The U.S. Department of Energy (DOE) today announced $12 million in funding for seven research projects to advance the commercialization of enhanced geothermal systems (EGS) — manmade reservoirs that produce clean, renewable energy. EGS development could expand U.S. geothermal energy capabilities and extend the use of geothermal energy into new geographic areas across the country. The selected projects are part of DOE’s efforts to deploy innovative solutions to help achieve the Biden-Harris Administration’s goals of net-zero carbon emissions by 2050 and a carbon-free grid by 2035.
Search website. Enter your search term above.
Microsoft’s new campus will run on geothermal energy – but what exactly is it and can it really help combat climate change?
Microsoft is using geothermal energy from deep underground to power its new sustainable campus in the United States. The computing giant is building 93,000 square metres of new workspace on 29 hectares of its Redmond campus, east of Seattle in Washington state, as part of its pledge to be carbon negative by 2030.
The US has yet to tap its vast geothermal energy resources, and a movement is finally afoot to kick the domestic industry into high gear. That includes the iconic coal and gas producing state of West Virginia. I know, right? Shocker! The Mountain State’s geothermal gold mine may come as a surprise to some, but there it is, and it could help grow a whole new job-creating field in the energy business.
Miles below the Earth’s surface, there’s enough thermal energy to power all of humanity for the foreseeable future. It’s called geothermal energy, and it’s poised to play an increasingly large role as a source of always available, renewable power. Now, there are a number of startups in the geothermal space, working to figure out how to access this heat in difficult to reach geographies, at a price point that makes sense. And it’s even gotten the attention of oil and gas industry giants, who are interested in greening their portfolios while sticking to their core competencies – extracting energy resources from deep within the Earth.
The geothermal energy industry has never realized its true potential in the US, despite the seemingly magical promise of nonstop, 24/7 renewable energy sitting just below the surface of the Earth. However, it seems like things are finally starting to gel. No, for real! For the inside scoop on the prospects for a geothermal revolution CleanTechnica sought out Nneka Uzoh, the director of energy innovation at the climate-tech accelerator Elemental Excelerator.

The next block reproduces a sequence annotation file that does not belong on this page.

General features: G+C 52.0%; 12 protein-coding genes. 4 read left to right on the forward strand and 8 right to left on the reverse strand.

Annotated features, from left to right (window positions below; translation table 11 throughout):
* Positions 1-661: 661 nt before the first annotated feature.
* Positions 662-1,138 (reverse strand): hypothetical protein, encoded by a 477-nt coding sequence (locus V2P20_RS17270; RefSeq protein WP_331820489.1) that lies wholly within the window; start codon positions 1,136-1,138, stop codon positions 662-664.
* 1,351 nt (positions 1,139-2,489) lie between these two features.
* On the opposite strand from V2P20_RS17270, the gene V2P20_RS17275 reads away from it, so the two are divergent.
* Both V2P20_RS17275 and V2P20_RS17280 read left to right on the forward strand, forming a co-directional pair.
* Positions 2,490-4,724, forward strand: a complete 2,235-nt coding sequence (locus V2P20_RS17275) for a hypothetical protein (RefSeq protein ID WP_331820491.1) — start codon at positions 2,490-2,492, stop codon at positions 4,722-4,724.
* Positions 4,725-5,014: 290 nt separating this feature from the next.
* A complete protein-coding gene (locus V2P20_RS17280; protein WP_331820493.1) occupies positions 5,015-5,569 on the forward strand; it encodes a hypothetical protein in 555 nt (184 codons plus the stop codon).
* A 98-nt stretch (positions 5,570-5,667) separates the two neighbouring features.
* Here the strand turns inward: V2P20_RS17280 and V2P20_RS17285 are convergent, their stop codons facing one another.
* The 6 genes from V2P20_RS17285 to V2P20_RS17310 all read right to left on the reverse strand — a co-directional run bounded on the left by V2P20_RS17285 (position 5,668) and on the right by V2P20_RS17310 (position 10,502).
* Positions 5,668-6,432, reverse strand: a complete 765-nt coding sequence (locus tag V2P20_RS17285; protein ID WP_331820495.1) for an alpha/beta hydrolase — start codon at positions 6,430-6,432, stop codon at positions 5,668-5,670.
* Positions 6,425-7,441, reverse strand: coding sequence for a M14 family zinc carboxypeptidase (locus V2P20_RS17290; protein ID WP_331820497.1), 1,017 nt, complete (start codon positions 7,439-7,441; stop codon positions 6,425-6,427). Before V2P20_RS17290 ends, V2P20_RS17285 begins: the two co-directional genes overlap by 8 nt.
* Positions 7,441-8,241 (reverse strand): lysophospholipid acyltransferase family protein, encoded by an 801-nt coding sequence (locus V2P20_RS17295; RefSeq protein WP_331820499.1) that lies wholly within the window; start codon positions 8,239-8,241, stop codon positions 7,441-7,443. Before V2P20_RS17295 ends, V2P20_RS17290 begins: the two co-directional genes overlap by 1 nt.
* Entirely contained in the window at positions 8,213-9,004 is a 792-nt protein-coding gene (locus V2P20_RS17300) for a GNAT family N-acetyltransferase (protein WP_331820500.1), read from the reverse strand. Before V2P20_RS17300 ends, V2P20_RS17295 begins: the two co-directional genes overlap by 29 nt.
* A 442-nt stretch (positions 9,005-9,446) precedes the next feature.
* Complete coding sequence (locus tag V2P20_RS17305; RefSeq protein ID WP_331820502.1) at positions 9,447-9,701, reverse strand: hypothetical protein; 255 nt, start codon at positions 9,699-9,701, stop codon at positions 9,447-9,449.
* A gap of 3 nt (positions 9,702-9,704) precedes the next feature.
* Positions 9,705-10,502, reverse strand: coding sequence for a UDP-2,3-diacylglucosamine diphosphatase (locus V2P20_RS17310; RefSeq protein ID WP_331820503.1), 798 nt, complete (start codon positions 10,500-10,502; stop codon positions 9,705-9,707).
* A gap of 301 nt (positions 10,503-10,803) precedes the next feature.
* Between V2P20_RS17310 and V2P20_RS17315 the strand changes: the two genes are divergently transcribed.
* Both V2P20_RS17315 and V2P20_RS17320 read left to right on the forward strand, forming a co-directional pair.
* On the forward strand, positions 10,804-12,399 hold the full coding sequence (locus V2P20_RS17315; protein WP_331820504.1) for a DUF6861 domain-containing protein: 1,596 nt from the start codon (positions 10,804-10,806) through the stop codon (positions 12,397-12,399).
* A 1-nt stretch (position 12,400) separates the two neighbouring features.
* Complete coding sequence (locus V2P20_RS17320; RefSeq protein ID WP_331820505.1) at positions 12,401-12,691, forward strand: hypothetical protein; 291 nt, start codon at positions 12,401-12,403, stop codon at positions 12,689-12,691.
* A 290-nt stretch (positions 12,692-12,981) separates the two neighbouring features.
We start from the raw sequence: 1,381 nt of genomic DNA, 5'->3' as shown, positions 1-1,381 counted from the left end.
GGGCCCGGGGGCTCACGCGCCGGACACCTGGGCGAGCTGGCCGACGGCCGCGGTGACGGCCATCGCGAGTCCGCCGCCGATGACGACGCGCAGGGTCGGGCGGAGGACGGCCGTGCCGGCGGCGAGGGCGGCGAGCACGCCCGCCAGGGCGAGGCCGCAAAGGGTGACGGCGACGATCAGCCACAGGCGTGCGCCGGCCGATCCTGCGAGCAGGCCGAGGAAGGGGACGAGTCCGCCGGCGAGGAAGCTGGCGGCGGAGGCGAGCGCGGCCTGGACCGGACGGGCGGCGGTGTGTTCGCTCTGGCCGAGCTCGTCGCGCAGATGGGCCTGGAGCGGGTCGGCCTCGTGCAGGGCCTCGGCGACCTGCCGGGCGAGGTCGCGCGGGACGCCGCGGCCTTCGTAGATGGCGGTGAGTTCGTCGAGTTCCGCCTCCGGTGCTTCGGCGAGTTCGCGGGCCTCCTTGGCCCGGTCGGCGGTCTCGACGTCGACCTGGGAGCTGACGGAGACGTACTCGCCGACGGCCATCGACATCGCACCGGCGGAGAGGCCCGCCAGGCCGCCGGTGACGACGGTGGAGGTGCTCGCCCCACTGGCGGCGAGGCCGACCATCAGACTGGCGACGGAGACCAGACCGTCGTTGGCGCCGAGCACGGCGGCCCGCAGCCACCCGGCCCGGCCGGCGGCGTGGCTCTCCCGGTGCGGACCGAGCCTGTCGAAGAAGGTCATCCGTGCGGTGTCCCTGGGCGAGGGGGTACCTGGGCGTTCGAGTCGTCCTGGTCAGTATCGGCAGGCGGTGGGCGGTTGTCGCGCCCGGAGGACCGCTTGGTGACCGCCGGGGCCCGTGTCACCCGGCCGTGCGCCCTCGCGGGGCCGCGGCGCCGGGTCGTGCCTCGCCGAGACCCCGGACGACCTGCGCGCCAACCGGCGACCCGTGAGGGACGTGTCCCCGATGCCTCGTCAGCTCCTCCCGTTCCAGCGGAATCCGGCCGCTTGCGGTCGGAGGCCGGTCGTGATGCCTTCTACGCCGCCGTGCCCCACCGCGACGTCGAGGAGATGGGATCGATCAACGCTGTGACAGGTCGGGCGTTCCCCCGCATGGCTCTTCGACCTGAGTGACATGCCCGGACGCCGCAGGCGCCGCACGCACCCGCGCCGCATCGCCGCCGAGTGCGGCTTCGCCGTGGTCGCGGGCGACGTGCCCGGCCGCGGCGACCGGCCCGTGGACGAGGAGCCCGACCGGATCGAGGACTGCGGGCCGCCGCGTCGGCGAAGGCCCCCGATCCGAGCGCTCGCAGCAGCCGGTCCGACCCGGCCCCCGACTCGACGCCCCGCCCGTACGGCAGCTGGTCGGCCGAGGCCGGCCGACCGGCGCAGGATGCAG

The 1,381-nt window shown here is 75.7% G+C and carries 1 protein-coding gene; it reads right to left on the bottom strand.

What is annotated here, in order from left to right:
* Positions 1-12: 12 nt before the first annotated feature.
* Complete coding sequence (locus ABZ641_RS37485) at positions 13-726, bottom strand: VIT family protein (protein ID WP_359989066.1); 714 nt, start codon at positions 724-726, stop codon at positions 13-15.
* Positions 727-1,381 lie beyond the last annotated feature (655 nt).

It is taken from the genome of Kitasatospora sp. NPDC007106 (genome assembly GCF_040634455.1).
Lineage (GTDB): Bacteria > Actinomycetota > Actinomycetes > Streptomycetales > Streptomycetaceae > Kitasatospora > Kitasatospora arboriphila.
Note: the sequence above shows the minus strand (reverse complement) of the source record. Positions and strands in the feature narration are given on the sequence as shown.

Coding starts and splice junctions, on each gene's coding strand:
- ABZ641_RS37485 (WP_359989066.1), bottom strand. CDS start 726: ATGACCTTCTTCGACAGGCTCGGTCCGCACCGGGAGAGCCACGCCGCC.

An example of a ground source heat pump system, extracting both heat and cooling from the ground underneath a Kansas courthouse.
Utilities could prove useful partners in the projects, which involve drilling, trenching and laying pipe to bring underground heat into buildings.
The University of Utah achieved more than 50% of its energy needs covered by renewables adding a geothermal power purchase agreement in 2018 and has now upped its share of renewable energy to 71% with a new contract for solar power aimed for peak-load demand.
Geothermal energy is growing, spreading beyond traditional volcanic regions like Iceland and New Zealand. While using the earth’s heat to generate heat and electricity is nothing new, what has changed is that technology is now allowing the use of lower temperature geothermal sources that are common in countries with no obvious volcanic activities nearby.
The Dutch agriculture sector, particularly the greenhouse sector is showing the world the way on sustainable horticulture for food production, with geothermal energy as a key ingredient.
The U.S. Geological Survey maintains a website with great resources on geothermal energy potential in the United States, including data, maps, publications and more.The U.S. Geological Survey maintains a website with great resources on geothermal energy potential in the United States, including data, maps, publications and more.